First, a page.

Thai 2 Go’s chefs draw on traditional and modern influences to concoct their own recipes for noodle dishes, curries, and sizzling stir-fries. Aromatic basil leaves, spicy chilis, and coconut milk season dishes such as pad thai and panang curry. No matter what you order, expect leftovers—even sturdy chopsticks begin to resemble toothpicks when considered beside the huge, family-size portions.
Housed in a freestanding one-story building just east of Chestnut Hill’s main shopping district, Hokka Hokka prides itself on serving Japanese cuisine and sushi in mindfully artistic presentations. Sushi, sashimi and rolls come a la carte or in chef’s choice combination platters, with creative special roll combinations that include the Tornado (eel, cream cheese and cucumber topped with spicy tuna and tempura crunch) and a neighborhood-specific Chestnut Hill roll, featuring tuna, tempura crunch and a few slices of avocado. Complement the dishes with sake or a cocktail, like the Hokka Mai Tai, and you’ll be off to a good start at this casual Asian eatery. The interior matches the food in loveliness, with the sleekness of the sizeable sushi bar contrasting the rustic stone fireplace perfectly.
Shangri-La Inn's chefs execute dexterous cooking maneuvers as they slice, sauté, and sear savory hibachi fare on a tabletop griddle right in front of diners' eyes. The eatery's extensive menu teems with myriad hibachi options from chicken and scallops ($18.95) to new york strip steak and shrimp ($18.95), all served with salad, vegetables, and fried rice. Other dishes include lobster tail ($24.95) and chilean sea bass with shrimp ($26.95), sizzled and then fired from a slingshot into awaiting mouths.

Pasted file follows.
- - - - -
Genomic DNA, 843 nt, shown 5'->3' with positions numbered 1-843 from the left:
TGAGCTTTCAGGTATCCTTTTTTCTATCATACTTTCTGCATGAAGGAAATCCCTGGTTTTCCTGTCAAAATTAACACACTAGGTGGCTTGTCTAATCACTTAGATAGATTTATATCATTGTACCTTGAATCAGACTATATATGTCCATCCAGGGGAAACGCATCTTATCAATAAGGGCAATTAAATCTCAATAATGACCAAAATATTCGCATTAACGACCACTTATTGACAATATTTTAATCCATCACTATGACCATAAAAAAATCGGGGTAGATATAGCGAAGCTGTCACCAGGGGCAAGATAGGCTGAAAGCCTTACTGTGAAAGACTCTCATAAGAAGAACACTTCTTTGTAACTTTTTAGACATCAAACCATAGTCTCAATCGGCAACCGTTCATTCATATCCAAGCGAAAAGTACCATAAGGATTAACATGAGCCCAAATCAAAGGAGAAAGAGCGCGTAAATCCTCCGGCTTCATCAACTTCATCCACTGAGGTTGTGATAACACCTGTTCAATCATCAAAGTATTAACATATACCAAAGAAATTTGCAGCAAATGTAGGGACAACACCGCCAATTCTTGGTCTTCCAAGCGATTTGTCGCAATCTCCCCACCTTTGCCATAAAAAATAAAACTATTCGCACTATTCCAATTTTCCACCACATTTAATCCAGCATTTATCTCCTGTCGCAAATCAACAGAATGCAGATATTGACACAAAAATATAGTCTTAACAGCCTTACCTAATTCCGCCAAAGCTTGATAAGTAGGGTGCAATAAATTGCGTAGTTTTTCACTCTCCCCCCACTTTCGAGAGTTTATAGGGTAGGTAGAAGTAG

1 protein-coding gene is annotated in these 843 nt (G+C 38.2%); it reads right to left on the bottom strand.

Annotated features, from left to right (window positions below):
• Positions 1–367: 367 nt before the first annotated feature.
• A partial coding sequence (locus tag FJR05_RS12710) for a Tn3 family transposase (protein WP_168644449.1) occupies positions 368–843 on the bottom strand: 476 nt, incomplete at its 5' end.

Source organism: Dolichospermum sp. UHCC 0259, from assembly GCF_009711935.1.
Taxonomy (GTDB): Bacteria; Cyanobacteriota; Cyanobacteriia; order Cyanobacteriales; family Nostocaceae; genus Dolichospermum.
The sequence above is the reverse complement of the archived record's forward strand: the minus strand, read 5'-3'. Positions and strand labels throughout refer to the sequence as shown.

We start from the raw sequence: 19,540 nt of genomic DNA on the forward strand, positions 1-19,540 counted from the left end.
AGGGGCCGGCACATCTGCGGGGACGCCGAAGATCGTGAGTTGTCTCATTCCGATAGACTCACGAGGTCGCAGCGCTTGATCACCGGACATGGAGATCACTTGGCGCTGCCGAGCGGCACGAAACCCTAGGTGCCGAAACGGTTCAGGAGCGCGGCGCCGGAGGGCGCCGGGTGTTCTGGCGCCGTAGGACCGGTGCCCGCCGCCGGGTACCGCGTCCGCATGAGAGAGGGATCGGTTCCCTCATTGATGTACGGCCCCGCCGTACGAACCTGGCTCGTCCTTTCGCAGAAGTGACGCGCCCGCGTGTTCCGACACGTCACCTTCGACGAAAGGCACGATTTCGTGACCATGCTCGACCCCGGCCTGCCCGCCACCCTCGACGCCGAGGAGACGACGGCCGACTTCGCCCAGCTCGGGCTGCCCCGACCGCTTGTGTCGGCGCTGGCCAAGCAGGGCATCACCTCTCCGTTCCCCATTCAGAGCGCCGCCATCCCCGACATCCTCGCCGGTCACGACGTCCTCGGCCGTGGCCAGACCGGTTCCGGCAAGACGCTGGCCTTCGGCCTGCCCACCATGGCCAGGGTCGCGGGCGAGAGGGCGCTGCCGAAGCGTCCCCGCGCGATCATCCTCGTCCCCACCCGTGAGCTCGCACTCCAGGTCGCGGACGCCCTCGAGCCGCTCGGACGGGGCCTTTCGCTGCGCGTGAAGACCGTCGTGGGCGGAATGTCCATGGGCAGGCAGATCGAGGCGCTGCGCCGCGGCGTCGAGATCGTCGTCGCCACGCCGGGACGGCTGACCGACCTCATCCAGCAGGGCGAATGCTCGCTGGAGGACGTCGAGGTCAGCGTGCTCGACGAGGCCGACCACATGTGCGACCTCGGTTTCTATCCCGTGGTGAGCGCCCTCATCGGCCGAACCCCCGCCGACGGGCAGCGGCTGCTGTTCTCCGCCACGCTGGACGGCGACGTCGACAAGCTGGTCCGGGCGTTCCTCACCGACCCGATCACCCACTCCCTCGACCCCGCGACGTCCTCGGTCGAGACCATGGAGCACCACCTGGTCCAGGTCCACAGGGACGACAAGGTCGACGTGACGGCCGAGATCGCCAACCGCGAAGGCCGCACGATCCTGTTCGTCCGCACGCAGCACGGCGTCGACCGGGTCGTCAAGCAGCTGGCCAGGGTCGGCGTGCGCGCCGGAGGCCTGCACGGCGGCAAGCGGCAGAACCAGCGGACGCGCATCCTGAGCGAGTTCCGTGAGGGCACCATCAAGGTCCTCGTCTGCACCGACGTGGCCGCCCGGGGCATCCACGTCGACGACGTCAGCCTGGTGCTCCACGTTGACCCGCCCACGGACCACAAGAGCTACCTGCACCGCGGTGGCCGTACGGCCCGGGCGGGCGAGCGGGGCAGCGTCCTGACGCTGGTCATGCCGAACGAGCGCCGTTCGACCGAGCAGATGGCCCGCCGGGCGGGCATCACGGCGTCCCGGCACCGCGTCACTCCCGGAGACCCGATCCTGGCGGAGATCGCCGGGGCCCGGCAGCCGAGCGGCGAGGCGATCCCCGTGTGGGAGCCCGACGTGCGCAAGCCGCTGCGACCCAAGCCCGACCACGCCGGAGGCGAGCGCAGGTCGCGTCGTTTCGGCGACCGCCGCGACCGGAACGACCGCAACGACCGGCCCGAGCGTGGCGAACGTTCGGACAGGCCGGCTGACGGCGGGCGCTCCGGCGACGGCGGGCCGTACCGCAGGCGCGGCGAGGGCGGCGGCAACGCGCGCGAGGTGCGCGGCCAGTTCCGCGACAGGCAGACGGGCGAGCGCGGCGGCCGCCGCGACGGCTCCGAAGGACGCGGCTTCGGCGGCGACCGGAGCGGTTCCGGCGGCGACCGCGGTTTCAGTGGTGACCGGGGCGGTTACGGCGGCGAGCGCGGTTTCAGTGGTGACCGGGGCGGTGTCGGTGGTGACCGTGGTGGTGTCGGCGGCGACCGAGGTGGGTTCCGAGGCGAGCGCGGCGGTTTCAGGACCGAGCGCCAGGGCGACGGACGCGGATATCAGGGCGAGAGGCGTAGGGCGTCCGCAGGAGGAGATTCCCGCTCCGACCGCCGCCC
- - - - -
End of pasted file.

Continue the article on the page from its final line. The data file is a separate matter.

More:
Noodles steal the spotlight on the menu at SangKee Noodle House, where chefs churn out popular noodle-based entrees from China, Japan, Vietnam, and Thailand. Diners can customize their own soups by selecting from various meats and six types of noodles, or they can choose from a number of tried-and-true dishes, such as lo mein, chow fun, or pad thai. Chefs also whip up peking duck, dim-sum-style dumplings, and smoothies blended from fruit, tapioca, and condensed milk, which comes from cows that have only read the CliffsNotes recipe for regular milk.
Growing up, Marcie Spampinato watched her father, Mike, masterfully manage a local country club. By seventh grade, she was working alongside him, and today—with a restaurant management degree from Penn State under her belt—she joins with Mike to co-manage their steak-and-sushi joint, Spamps.
Chefs trained in Japan artfully stuff the eatery's sushi rolls with fresh ingredients such as black-pepper-crusted tuna and flying fish roe. Fusion flourishes such as kimchi tartar sauce, miso beurre blanc, and sake reductions give entrees such as rib-eye steak an Asian flair.
And much like a chocoholic's dream journal, the eatery's new cocktails revolve around sweet flavors, especially Marcie's favorite, the pumpkin-pie martini. Libations, which also include wine and beer, flow freely behind a copper bar with TVs or fill glasses in a dining room with exposed brick walls and private booths. At an outdoor patio dubbed The Grotto, lofted TVs illuminate trellises and tabletops as well as bar-goers shimmying to a live DJ's beats on Friday and Saturday nights.
Green and purple lights creep up stone walls toward high ceilings inside Crazy Sushi, a pan-Asian eatery with a focus on artfully prepared sushi and sashimi. Chefs fashion fresh fish into 63 specialty rolls—among them the One Night Stand, a rice-free medley of salmon and tuna wrapped with spicy crab. Diners can also devour dozens of creative appetizers, bowls of udon or soba noodles, and neatly portioned bento boxes.